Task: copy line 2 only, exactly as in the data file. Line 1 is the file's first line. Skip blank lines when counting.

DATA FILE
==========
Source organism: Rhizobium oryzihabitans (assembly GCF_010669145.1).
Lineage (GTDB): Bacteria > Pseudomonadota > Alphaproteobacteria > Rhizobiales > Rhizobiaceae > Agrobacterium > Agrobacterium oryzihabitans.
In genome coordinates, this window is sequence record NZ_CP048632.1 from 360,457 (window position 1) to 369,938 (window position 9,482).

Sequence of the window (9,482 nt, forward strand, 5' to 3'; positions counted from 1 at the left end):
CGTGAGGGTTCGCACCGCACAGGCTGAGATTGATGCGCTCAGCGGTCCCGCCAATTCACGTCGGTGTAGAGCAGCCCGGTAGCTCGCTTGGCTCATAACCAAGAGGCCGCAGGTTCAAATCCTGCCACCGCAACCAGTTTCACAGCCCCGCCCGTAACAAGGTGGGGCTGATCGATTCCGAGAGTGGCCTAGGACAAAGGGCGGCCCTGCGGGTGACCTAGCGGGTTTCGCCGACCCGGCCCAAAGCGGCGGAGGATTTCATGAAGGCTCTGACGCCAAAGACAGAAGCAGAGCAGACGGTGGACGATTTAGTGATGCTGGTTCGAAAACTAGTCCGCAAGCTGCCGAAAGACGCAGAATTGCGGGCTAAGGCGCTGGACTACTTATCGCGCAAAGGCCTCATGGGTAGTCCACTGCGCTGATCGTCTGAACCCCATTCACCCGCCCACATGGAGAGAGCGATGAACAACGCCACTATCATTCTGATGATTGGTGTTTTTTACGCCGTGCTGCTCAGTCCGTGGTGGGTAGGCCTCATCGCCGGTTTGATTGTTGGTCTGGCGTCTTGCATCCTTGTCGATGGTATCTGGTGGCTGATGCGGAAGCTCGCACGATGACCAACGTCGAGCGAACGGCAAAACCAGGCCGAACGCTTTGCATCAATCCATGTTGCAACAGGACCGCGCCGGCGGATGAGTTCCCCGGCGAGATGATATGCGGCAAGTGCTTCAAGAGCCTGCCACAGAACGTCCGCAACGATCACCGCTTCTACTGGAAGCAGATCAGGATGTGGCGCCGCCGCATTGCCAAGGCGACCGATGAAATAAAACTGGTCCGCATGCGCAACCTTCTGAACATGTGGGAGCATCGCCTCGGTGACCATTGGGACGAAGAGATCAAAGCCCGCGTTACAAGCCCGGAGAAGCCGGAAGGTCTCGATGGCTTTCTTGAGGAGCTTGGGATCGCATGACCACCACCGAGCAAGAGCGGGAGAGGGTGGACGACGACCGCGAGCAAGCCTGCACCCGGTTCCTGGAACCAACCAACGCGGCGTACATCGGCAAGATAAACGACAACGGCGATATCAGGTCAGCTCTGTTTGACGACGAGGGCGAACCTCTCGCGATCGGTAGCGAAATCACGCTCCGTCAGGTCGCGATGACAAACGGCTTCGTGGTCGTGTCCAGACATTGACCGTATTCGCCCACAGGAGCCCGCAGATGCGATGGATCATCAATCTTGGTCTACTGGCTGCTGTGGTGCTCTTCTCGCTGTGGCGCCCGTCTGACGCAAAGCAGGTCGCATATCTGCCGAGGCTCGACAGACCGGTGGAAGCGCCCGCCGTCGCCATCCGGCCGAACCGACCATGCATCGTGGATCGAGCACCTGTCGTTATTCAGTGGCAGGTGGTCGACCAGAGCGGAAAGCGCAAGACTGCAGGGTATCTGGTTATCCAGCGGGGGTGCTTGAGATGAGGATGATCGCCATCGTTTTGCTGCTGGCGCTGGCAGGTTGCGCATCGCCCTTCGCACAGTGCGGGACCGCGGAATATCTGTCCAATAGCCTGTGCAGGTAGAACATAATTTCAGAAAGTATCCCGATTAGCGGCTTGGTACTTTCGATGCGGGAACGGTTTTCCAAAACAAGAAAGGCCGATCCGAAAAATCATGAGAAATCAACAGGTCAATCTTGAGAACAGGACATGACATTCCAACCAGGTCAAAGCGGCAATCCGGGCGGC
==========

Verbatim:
Lineage (GTDB): Bacteria > Pseudomonadota > Alphaproteobacteria > Rhizobiales > Rhizobiaceae > Agrobacterium > Agrobacterium oryzihabitans.